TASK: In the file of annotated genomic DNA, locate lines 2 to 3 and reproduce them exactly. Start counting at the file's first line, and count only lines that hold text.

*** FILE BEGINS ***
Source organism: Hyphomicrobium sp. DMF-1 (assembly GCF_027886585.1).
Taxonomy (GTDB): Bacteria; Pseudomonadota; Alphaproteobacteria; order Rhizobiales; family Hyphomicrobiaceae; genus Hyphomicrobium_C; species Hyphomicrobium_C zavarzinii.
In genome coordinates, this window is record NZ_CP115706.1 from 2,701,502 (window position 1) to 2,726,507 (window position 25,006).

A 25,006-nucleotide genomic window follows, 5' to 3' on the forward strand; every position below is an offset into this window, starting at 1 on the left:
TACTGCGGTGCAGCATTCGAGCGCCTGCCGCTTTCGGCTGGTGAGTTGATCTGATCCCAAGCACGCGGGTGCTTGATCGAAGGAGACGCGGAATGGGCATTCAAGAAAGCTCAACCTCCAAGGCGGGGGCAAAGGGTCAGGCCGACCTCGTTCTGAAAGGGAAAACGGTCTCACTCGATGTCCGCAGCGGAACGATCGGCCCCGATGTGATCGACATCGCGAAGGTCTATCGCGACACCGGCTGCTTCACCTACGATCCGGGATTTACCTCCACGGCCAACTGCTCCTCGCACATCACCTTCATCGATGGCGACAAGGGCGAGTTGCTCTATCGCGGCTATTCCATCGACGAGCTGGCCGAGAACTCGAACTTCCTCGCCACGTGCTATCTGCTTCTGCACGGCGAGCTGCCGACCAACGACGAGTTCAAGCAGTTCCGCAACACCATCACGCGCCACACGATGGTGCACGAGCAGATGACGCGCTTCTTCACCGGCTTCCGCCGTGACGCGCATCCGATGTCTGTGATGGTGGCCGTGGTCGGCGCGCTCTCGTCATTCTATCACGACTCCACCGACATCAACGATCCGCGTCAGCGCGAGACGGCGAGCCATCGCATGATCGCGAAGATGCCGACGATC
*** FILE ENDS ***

Taxonomy (GTDB): Bacteria; Pseudomonadota; Alphaproteobacteria; order Rhizobiales; family Hyphomicrobiaceae; genus Hyphomicrobium_C; species Hyphomicrobium_C zavarzinii.
In genome coordinates, this window is record NZ_CP115706.1 from 2,701,502 (window position 1) to 2,726,507 (window position 25,006).